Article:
- Hustlers and Heatseekers (Intro & Part 1): voicesofwrestling.com/2020/07/13/hustlers-and-heatseekers-japans-next-wrestling-stars-part-1
- Hustlers and Heatseekers (Part 2): voicesofwrestling.com/2020/07/14/hustlers-and-heatseekers-japans-next-wrestling-stars-part-2
This week, Voices of Wrestling contributors Andy LaBarre, Gerard Di Trolio, Michael Spears and Taylor Maimbourg delve into the world of Japanese wrestling and shine a spotlight on some of Japan’s top prospects.
Today’s lineup: Jimmy, Haruka Umesaki, Tetsuya Izuchi & Akira Hyodo
Home Promotion: Dragongate
Dragongate has a history of taking westerners into their roster, and then in a few years (or sooner in Bandido’s case), having them leave Kobe as a global star. It’s a lineage beginning with Jack Evans and Matt Sydal and has continued through to Ricochet, Flamita, and PAC. It’s easy to believe that Jimmy (24 years old, 13 years pro) will be the next of this line, and someone the remainder of the wrestling world will know what DG fans know: Jimmy is a star.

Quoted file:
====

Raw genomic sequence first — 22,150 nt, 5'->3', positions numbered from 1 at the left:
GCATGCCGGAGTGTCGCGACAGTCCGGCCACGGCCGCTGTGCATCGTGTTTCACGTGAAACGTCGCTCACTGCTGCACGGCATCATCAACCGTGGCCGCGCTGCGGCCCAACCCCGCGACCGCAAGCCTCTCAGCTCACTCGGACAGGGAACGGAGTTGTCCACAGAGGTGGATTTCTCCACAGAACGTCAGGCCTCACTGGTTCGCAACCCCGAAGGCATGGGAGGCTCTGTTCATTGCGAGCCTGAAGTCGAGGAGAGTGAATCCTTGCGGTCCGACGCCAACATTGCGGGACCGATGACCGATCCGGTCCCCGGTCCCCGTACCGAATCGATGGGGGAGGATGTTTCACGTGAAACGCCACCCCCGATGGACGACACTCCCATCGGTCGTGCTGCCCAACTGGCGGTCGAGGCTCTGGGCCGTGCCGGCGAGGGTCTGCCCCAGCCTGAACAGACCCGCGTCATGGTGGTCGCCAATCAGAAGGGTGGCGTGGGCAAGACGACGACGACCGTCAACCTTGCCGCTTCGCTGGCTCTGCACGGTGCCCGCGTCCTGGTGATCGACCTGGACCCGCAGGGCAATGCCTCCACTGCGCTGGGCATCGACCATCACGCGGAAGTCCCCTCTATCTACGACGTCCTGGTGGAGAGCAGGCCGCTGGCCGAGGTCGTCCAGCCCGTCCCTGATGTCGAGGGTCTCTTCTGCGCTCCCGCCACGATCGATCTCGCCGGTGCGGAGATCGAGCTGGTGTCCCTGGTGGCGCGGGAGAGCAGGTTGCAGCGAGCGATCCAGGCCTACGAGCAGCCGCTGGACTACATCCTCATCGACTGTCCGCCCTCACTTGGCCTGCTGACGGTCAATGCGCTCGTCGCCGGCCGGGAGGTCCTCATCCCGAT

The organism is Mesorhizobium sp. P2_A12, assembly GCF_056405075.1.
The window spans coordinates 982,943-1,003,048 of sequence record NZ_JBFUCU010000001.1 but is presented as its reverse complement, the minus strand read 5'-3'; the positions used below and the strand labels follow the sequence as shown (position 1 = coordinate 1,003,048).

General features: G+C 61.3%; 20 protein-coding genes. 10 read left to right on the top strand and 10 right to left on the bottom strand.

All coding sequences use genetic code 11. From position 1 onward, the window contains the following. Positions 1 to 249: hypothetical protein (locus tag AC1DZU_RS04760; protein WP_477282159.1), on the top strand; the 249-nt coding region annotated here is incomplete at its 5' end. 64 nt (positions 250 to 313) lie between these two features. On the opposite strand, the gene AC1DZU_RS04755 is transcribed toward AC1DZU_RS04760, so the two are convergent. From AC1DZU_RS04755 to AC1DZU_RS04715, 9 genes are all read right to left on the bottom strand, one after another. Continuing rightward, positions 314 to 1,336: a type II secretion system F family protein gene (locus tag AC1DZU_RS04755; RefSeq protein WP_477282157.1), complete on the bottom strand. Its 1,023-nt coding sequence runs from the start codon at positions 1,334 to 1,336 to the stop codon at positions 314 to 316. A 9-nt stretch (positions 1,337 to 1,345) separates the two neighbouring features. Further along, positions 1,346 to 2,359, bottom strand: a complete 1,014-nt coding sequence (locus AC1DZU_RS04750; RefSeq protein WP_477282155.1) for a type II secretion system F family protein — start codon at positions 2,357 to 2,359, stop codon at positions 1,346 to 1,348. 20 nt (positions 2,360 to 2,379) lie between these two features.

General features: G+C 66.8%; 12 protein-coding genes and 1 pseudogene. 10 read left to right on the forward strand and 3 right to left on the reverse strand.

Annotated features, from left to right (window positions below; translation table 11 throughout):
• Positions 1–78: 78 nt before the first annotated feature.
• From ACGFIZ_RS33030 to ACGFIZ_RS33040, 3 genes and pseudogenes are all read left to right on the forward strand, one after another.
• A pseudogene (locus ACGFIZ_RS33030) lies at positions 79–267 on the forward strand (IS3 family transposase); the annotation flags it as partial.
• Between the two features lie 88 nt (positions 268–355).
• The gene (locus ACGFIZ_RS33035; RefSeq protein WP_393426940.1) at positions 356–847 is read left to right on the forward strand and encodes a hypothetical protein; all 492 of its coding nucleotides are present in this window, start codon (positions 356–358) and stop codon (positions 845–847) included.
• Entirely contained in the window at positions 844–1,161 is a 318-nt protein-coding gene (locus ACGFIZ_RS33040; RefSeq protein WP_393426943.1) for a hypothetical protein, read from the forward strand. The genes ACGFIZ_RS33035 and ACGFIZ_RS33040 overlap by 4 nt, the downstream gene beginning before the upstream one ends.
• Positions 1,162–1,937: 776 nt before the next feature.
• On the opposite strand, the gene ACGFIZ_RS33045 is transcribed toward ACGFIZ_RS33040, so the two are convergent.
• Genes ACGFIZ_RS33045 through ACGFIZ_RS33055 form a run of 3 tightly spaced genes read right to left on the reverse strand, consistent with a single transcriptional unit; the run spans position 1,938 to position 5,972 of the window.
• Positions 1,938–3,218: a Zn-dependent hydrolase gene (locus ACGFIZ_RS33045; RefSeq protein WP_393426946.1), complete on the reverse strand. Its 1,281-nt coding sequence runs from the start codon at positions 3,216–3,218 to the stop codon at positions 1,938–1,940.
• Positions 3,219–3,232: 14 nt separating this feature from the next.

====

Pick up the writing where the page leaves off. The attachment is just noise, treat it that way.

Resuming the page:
There might be a bit of shock seeing that Jimmy started wrestling that young, but he was a product of Super Crazy’s side-promotion of giving school kids something to do. He parlayed that into a longer run in DTU, most famously as one of the Nerds. Through DTU’s pre-established relationship with Dragongate (the Millennials were based there during their excursions in 2012 and 2013), he came onto their radar and was brought over with Draztick Boy in June of 2019. Since then, he impressed enough to be offered a prolonged dojo stay for the rest of 2019 and returned this March, right before DG went behind closed doors.